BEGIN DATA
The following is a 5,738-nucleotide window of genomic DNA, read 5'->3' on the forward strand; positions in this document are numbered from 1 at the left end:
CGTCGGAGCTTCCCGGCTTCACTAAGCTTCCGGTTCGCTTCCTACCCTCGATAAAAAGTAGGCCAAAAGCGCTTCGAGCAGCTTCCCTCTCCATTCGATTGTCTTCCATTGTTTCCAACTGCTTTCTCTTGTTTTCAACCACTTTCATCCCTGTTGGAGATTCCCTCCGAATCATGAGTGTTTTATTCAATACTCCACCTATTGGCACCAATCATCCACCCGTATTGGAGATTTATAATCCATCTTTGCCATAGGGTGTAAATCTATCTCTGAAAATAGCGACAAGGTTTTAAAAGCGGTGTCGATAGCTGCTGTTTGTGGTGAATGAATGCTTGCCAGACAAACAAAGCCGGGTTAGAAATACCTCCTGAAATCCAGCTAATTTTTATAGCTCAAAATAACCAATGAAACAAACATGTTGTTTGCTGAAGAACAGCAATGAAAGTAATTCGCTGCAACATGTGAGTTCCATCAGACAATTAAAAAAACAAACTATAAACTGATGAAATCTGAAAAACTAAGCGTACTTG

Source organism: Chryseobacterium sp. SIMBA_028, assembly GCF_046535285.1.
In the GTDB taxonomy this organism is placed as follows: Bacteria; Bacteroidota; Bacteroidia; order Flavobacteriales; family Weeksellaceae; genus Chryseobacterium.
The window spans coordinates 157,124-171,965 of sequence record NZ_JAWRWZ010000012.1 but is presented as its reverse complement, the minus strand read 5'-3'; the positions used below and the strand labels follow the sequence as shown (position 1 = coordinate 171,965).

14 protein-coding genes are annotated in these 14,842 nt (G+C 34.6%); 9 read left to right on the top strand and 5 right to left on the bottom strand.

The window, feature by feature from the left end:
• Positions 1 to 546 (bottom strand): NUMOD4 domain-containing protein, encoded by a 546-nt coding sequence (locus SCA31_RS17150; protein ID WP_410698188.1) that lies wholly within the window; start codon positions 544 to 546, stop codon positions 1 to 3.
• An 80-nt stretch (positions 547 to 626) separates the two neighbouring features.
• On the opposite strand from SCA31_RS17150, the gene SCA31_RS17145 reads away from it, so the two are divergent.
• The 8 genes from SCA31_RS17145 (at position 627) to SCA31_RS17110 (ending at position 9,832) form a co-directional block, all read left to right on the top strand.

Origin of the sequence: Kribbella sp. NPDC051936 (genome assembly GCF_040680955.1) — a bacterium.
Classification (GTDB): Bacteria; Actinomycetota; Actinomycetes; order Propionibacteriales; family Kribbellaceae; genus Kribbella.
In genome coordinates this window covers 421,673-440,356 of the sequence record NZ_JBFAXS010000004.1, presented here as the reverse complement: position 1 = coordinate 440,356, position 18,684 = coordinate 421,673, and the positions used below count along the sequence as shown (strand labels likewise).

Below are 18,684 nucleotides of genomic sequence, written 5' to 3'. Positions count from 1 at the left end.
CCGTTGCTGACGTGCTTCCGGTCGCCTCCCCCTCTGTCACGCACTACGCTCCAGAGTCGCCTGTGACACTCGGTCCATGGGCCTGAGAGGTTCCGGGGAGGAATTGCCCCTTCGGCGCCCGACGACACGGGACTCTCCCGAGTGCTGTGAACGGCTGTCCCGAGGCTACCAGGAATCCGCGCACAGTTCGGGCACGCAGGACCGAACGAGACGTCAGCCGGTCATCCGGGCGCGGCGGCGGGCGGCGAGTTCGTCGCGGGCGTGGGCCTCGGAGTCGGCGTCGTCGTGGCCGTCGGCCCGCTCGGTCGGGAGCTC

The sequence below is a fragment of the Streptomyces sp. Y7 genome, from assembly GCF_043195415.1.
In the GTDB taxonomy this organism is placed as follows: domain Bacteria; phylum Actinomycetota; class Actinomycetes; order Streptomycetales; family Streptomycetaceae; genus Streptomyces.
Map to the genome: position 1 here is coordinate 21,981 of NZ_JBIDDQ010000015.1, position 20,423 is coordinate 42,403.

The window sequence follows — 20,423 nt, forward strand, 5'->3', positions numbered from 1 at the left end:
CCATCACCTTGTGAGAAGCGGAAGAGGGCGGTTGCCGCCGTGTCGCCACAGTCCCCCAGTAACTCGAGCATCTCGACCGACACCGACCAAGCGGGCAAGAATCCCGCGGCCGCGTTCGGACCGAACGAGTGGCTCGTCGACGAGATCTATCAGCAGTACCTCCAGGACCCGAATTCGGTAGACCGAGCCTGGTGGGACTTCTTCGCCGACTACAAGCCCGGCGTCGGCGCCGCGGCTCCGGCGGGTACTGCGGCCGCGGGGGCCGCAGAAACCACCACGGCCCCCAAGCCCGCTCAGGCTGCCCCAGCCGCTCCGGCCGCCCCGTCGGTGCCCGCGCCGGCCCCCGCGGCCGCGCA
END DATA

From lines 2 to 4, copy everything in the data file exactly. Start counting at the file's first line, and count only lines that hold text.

CGTCGGAGCTTCCCGGCTTCACTAAGCTTCCGGTTCGCTTCCTACCCTCGATAAAAAGTAGGCCAAAAGCGCTTCGAGCAGCTTCCCTCTCCATTCGATTGTCTTCCATTGTTTCCAACTGCTTTCTCTTGTTTTCAACCACTTTCATCCCTGTTGGAGATTCCCTCCGAATCATGAGTGTTTTATTCAATACTCCACCTATTGGCACCAATCATCCACCCGTATTGGAGATTTATAATCCATCTTTGCCATAGGGTGTAAATCTATCTCTGAAAATAGCGACAAGGTTTTAAAAGCGGTGTCGATAGCTGCTGTTTGTGGTGAATGAATGCTTGCCAGACAAACAAAGCCGGGTTAGAAATACCTCCTGAAATCCAGCTAATTTTTATAGCTCAAAATAACCAATGAAACAAACATGTTGTTTGCTGAAGAACAGCAATGAAAGTAATTCGCTGCAACATGTGAGTTCCATCAGACAATTAAAAAAACAAACTATAAACTGATGAAATCTGAAAAACTAAGCGTACTTG

Source organism: Chryseobacterium sp. SIMBA_028, assembly GCF_046535285.1.
In the GTDB taxonomy this organism is placed as follows: Bacteria; Bacteroidota; Bacteroidia; order Flavobacteriales; family Weeksellaceae; genus Chryseobacterium.